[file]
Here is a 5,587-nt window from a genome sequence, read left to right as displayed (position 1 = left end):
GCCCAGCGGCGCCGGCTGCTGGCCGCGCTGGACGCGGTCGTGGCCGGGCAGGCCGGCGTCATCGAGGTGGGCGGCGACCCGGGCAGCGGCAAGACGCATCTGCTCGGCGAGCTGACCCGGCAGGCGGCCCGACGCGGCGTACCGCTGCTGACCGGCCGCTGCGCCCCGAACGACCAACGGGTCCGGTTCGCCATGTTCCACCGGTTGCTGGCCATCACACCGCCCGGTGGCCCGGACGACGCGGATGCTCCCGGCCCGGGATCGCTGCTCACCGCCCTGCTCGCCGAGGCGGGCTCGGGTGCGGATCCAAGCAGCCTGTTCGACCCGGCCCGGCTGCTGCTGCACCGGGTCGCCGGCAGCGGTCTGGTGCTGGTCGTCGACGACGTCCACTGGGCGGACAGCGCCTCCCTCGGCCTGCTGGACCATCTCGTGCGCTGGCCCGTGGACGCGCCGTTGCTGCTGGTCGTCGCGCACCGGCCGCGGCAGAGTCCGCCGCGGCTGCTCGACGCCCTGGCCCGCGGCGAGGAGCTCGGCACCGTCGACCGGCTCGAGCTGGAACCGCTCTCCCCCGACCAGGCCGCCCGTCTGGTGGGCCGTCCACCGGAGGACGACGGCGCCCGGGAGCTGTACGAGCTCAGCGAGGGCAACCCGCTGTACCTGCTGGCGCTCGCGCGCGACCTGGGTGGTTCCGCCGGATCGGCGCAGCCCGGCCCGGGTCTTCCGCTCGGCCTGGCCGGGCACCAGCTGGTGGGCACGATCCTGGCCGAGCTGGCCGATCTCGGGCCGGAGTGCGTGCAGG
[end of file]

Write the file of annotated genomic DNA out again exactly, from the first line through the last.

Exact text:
Here is a 5,587-nt window from a genome sequence, read left to right as displayed (position 1 = left end):
GCCCAGCGGCGCCGGCTGCTGGCCGCGCTGGACGCGGTCGTGGCCGGGCAGGCCGGCGTCATCGAGGTGGGCGGCGACCCGGGCAGCGGCAAGACGCATCTGCTCGGCGAGCTGACCCGGCAGGCGGCCCGACGCGGCGTACCGCTGCTGACCGGCCGCTGCGCCCCGAACGACCAACGGGTCCGGTTCGCCATGTTCCACCGGTTGCTGGCCATCACACCGCCCGGTGGCCCGGACGACGCGGATGCTCCCGGCCCGGGATCGCTGCTCACCGCCCTGCTCGCCGAGGCGGGCTCGGGTGCGGATCCAAGCAGCCTGTTCGACCCGGCCCGGCTGCTGCTGCACCGGGTCGCCGGCAGCGGTCTGGTGCTGGTCGTCGACGACGTCCACTGGGCGGACAGCGCCTCCCTCGGCCTGCTGGACCATCTCGTGCGCTGGCCCGTGGACGCGCCGTTGCTGCTGGTCGTCGCGCACCGGCCGCGGCAGAGTCCGCCGCGGCTGCTCGACGCCCTGGCCCGCGGCGAGGAGCTCGGCACCGTCGACCGGCTCGAGCTGGAACCGCTCTCCCCCGACCAGGCCGCCCGTCTGGTGGGCCGTCCACCGGAGGACGACGGCGCCCGGGAGCTGTACGAGCTCAGCGAGGGCAACCCGCTGTACCTGCTGGCGCTCGCGCGCGACCTGGGTGGTTCCGCCGGATCGGCGCAGCCCGGCCCGGGTCTTCCGCTCGGCCTGGCCGGGCACCAGCTGGTGGGCACGATCCTGGCCGAGCTGGCCGATCTCGGGCCGGAGTGCGTGCAGG